I had however l realised that it was not a happy child centre that we needed, but space to teach as many children as possible. I again tried to seek political help as, many of you may not know this, I had worked for the ruling party and had entrees in many circles, did I wish to use them. The saga of that chapter is told here,
should you wish to read it. I do not want to recall the details as they still make my blood boil.
The first incline of the sad yet true reality that the powers that be were not interested in education at all came when local politicos decided to declare 'war' on me after they had failed to insidiously try and get a foothold in my organisation. When they knew I would never accept that, they brought the big guns out. Our school that run in an erstwhile pig park that we had cleaned and accepted to share with our porcine friends, far kinder than the human ones, was bulldozed one fine day. We shifted to the roadside and thus began our nomadic existence. But we refused to give up. I had finally understood the game. Mrs B was dangerous because she upset the status quo: she employed teachers from the slums, the very ones who were till then part of the nurtured vote banks, she gave education to slum kids and more than that gave them dreams - the most outrageous one being that of Sanjay,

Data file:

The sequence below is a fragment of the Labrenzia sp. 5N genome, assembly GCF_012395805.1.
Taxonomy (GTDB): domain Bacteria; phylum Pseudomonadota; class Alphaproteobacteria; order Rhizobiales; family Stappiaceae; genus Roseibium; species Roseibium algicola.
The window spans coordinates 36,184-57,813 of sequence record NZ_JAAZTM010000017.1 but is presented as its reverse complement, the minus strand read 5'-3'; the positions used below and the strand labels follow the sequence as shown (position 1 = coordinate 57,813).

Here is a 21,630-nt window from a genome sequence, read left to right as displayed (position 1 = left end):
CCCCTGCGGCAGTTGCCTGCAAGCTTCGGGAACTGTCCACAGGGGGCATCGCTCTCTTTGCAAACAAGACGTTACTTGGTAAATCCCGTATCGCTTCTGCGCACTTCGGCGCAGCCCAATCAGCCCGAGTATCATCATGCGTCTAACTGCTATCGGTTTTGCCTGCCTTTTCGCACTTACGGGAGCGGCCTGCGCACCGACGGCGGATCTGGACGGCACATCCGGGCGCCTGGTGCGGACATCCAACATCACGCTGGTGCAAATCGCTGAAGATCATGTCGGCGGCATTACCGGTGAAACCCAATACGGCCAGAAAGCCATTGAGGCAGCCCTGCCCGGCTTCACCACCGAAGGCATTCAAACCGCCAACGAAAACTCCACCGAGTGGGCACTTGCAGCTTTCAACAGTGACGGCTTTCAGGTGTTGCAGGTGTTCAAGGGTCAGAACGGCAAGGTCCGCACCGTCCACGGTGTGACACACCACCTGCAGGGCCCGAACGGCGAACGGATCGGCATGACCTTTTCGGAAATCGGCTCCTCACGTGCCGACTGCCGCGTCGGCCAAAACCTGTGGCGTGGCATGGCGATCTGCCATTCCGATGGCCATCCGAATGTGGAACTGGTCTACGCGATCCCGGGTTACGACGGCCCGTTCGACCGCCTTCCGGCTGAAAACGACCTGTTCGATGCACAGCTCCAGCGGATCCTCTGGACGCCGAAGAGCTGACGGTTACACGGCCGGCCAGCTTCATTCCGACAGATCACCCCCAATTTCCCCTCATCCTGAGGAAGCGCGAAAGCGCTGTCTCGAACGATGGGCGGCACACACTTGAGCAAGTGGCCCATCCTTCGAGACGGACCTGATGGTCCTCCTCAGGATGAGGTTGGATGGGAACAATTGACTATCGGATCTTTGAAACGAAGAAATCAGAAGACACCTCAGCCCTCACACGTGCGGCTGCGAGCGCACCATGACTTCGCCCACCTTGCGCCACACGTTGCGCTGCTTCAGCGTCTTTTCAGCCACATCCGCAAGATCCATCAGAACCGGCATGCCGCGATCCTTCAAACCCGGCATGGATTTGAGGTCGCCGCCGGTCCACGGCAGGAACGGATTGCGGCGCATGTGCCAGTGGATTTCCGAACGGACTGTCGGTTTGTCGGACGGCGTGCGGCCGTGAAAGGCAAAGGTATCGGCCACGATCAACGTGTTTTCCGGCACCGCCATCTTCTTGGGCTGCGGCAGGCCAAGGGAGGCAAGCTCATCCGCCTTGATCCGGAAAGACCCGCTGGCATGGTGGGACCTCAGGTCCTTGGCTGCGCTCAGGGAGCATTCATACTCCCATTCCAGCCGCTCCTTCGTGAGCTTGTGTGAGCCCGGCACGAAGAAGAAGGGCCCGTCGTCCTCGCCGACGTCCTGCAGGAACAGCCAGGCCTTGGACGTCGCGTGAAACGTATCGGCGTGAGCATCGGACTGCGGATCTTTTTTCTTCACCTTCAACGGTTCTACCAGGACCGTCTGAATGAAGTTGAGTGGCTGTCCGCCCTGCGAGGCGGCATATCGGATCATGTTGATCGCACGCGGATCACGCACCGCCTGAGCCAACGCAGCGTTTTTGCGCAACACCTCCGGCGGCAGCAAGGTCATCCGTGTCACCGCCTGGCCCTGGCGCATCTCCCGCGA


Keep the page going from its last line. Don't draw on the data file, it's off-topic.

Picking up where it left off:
a young gypsy kid born and brought up on the roadside who first became a teacher at pwhy, then acted in a movie and is now an International model recently signed by a well known Agency - something that they felt was dangerous.